Debt ceiling deal will mean even less COVID-19 funding

You’ve probably seen the news that last weekend, President Joe Biden and Congressional leaders reached a deal to raise the U.S. government’s debt ceiling. The deal passed both houses and Biden signed it yesterday.

In order to reach this bipartisan deal, Biden had to make a lot of compromises—including limiting funding for COVID-19 and other public health needs. The deal could make it harder for state and local governments to distribute COVID-19 vaccines, track disease through programs like wastewater surveillance, and prepare for future health threats.

The federal government is essentially taking back $27 billion of COVID-19 funds that it provided to various federal agencies, according to reporting by Ximena Bustillo and Tamara Keith at NPR. The move focuses on funds for programs that concluded or have “no immediate demands,” per a White House document shared by NPR.

But programs with “no immediate demands” could easily have demands in the coming months. One of NPR’s examples is funding for the federal Department of Health and Human Services (HHS) to research and distribute vaccines, which can be distributed to other agencies (the CDC, NIH, FDA, state and local health departments, etc.). Vaccine distribution might not be a big need right now, but it likely will be in the fall, when new COVID-19 boosters become available.

Another potential need could be wastewater surveillance for COVID-19 and other health threats. The CDC’s National Wastewater Surveillance System (NWSS) was funded through 2025 by the American Rescue Plan, but it’s possible some of those funds could be in the HHS money pulled back by the debt ceiling deal. This would obviously be a huge loss for the U.S.’s ability to get early warning about future COVID-19 surges, as well as warnings about other pathogens. (Shout-out to Sean Kennedy for pointing this one out.)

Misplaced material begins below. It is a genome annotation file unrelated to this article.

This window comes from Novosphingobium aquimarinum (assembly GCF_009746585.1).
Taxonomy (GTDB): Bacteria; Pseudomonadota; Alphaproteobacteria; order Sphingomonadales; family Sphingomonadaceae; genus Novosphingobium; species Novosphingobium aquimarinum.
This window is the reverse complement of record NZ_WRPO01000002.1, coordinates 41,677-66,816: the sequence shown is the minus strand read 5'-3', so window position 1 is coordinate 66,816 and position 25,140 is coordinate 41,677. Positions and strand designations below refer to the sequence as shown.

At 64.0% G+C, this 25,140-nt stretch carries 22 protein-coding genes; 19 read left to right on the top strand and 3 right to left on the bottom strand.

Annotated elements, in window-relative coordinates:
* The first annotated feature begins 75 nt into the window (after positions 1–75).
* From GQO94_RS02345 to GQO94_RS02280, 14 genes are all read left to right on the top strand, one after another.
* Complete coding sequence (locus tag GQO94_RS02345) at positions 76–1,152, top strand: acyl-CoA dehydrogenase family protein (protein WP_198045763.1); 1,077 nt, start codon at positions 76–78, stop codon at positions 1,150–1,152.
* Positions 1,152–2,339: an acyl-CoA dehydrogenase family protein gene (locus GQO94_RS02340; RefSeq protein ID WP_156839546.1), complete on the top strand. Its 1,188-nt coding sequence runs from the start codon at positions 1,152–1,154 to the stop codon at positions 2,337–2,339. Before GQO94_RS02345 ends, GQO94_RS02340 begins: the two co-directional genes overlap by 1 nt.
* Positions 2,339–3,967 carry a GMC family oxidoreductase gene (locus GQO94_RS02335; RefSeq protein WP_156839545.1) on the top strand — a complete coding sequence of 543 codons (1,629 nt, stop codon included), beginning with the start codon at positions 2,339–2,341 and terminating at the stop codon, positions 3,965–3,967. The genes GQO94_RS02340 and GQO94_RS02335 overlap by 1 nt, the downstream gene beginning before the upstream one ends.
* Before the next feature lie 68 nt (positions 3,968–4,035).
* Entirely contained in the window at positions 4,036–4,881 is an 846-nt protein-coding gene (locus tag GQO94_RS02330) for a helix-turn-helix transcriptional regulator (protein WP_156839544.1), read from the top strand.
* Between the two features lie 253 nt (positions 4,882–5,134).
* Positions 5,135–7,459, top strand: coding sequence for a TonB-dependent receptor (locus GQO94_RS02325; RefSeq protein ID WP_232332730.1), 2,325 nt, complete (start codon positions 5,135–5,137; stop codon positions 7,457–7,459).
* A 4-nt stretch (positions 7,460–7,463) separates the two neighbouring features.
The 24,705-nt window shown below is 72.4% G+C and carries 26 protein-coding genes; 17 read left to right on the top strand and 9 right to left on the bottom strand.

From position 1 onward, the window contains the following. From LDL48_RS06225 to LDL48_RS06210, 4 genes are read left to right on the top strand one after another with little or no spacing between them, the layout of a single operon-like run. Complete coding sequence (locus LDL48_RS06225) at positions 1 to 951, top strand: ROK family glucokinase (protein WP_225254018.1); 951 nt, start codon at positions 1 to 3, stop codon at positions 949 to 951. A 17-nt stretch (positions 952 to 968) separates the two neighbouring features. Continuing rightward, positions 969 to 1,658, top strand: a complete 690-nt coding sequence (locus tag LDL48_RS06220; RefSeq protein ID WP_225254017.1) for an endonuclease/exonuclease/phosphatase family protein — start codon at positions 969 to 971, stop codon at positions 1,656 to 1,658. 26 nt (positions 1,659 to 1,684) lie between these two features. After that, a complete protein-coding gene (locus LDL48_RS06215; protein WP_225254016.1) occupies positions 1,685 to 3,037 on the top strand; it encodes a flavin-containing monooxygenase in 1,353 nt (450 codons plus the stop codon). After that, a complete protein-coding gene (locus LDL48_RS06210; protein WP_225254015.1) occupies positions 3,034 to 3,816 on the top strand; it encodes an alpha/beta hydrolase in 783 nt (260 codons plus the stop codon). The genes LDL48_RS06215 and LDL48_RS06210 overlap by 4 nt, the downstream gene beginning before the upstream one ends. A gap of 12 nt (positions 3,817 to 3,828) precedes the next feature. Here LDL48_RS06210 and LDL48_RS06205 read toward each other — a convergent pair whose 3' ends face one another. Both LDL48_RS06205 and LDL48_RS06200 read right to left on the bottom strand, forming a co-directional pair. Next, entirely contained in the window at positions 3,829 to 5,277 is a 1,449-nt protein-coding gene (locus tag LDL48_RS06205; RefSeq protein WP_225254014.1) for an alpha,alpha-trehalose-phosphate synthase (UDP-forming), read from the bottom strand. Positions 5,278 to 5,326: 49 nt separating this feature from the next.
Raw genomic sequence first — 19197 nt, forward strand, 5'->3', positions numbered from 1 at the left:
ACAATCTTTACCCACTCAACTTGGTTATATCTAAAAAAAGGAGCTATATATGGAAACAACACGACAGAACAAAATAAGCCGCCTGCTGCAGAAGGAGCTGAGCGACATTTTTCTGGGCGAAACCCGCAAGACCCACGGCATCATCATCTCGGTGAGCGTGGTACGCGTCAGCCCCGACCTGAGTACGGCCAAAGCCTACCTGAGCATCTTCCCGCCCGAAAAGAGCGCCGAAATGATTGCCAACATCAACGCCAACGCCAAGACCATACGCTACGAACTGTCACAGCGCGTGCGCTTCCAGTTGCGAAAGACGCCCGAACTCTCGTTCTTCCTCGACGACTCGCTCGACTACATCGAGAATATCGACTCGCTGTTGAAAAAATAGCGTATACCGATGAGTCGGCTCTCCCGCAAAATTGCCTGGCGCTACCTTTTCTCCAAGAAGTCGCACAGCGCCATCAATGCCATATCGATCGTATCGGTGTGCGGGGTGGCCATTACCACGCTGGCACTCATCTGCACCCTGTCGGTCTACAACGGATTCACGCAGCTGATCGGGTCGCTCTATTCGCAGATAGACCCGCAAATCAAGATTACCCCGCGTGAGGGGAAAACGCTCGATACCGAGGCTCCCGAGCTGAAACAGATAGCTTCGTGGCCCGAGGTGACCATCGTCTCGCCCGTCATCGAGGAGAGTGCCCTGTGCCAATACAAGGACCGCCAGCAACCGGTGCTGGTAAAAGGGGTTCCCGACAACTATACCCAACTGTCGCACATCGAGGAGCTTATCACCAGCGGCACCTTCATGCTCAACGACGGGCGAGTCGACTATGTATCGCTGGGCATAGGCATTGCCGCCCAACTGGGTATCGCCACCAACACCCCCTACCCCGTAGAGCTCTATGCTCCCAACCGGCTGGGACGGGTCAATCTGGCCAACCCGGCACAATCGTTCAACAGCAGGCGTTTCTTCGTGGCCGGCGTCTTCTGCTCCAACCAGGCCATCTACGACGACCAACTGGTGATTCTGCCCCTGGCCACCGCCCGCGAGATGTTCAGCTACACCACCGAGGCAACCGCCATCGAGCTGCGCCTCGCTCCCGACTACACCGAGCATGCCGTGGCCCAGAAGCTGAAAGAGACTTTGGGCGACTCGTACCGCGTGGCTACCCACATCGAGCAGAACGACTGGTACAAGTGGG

In addition, the debt ceiling deal may lead to a smaller budget for the NIH, as Sarah Owermohle reports in STAT News. This could have implications for the agency’s ability to fund research into many pressing diseases, including Long COVID. The NIH has already wasted a lot of its Long COVID funding so far, according to my reporting, so it would be pretty bad news if more support for this research is not available.

The White House has claimed that Biden’s deal preserves funds for some key COVID-19 issues, according to NPR, including next-generation vaccines and Long COVID research. It’s hard to verify this, though, because of how convoluted federal COVID-19 funding has been. From a recent brief by the Association of State and Territorial Health Officials:

“Given the way Congress appropriated COVID-19 funding, and the way funding was later transferred between federal accounts and agencies, it is extremely difficult to discern which federal public health programs are affected by the rescissions.”

Public health funding often follows a cycle of “panic and neglect.” When a crisis occurs, governments panic and put tons of money into the immediate response. But after that crisis fades, it falls into neglect, with less money devoted to preparedness—even though preparedness efforts could help avert the next crisis. We’re clearly in that neglect part of the cycle for COVID-19 now; the debt ceiling deal is just the latest example.

More federal data

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